3. Have a personal connection.🤜🤛

 Leading on from points 1 & 2, having a real interest and passion in what’s being made reflects in the final content and is invaluable for engagement.

A personal connection is also made when suggestions & ideas from those who will consume it are baked in and acknowledged. When the audience witness their ideas in action it is super rewarding and in turn, increases the effective distribution of work as people are inclined to share something they are a part of on their personal channels

This kind of content marketing results in higher engagement and is best exemplified in the powerful community of ‘Micro-influencers’. Best thing is that they are not only found on Instagram, they’re in your workforce, one of your viewers and available in all of your audiences.

4. Be Reactive. 🤳

With the modern ways that information is distributed and consumed, brands have to be reactive in what they make to harness trends, which are more frequent & fleeting than ever. It’s also crucial to avoid sour content (Pepsi’s Ad with Kendall Jenner case in point) where there is higher risk of viewers being critical and sharing those thoughts.

5. Finally, Be Global 🌐

There is no reason you can’t be and it is projected that 38% of the global population will have a smartphone by 2018. That’s a lot of people who can be your content creators and with the internet, geography is no longer a boundary for people to co-create. We see one of the best ways to accomplish this is by having a strong narrative that spans your audience globally but can be executed locally and involves individuals on a personal level. A great example of this was one of our clients, HSBC, who used their worldwide community of graduates to make a ‘Day-in-the-Life” vlog style video to show what their experience is like across the business in each country they work in. It was a great piece to share both internally and externally to show how employees support each other no matter where they are in their career and showcase a more authentic take on what its like to work there as a grad.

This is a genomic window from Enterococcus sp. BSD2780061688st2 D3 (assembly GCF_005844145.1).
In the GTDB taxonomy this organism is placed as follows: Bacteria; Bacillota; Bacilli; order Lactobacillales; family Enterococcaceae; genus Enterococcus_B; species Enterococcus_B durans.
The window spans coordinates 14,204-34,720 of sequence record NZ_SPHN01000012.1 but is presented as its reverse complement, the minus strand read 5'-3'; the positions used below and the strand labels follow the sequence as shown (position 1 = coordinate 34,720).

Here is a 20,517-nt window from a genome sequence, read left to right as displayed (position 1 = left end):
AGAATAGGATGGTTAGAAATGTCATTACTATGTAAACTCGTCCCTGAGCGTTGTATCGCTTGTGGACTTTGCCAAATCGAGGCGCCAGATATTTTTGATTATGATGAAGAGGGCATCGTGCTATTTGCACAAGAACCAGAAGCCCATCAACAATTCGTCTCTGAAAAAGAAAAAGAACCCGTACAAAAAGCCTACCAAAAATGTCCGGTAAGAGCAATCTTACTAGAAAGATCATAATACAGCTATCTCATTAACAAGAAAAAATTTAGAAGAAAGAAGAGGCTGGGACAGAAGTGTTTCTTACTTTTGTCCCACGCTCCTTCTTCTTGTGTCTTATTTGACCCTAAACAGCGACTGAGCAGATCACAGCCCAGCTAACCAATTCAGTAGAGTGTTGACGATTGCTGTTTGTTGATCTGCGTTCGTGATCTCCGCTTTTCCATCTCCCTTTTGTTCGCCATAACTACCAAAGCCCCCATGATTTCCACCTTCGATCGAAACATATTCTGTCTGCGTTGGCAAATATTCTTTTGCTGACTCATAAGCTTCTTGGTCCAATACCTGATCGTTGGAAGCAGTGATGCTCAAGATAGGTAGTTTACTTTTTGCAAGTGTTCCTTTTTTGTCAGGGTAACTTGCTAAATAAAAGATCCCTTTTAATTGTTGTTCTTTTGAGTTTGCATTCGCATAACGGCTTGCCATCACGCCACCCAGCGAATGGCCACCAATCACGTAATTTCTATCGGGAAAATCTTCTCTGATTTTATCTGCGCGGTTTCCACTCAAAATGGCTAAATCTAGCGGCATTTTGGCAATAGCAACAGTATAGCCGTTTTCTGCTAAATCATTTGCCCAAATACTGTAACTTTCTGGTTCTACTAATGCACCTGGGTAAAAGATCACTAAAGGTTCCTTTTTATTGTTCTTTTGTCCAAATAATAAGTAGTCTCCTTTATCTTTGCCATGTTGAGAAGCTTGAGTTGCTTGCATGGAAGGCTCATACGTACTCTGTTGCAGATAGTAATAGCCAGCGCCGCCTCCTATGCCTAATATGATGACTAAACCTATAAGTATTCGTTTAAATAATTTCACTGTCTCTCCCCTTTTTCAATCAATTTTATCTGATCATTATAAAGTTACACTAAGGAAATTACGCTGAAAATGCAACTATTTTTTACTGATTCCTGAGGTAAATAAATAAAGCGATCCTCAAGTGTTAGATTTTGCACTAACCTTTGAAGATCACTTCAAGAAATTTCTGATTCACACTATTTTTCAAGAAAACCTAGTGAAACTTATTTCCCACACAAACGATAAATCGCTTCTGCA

Hope these tips inspire you to investigate the power of user-generated content & it unlocks the fact that everyone is interesting & they have a story to tell, they just need to be asked.

A few thoughts from D.E.N Live

Last week, Team Seenit attended the Telegraphs’ D.E.N Live to hear & add to discussions around digital disruptions & transformations that impact a plethora of industries.

CIOs, CTO, & CEO’s (👋) from the Prince’s Trust, Airbnb,, Lloyds Banking Group, & more shared their perspective on recent digital changes.

The team learnt a lot across the two days. Here are some of the most interesting things Seenit’s Kathryn , James, Emily (Chappell) picked up from the conference, & a nod to what I shared in my seminar.

The Seenit X D.E.N Video here provides a taste of the event

Team Seenit’s Key Takings

Kathryn found The Prince’s Trust’s David Ivell super optimistic.

“There’s exciting potential of technology and innovation to transform the engagement, relationship and journey of the young people at the Prince’s Trust, and to share their stories

Kathryn loved his focus on the community and human elements to support each other, and those in need. Additionally, it was amazing to hear how much David realises the significance of technology in actioning modern support networks. Case in point, The Prince’s Trust use a plethora uses several technologies to communicate with, teach, and support youth. Team Seenit had a great chat with David too. It was so glad to connect over our shared values of community & tech for good- something we action through Seenit World.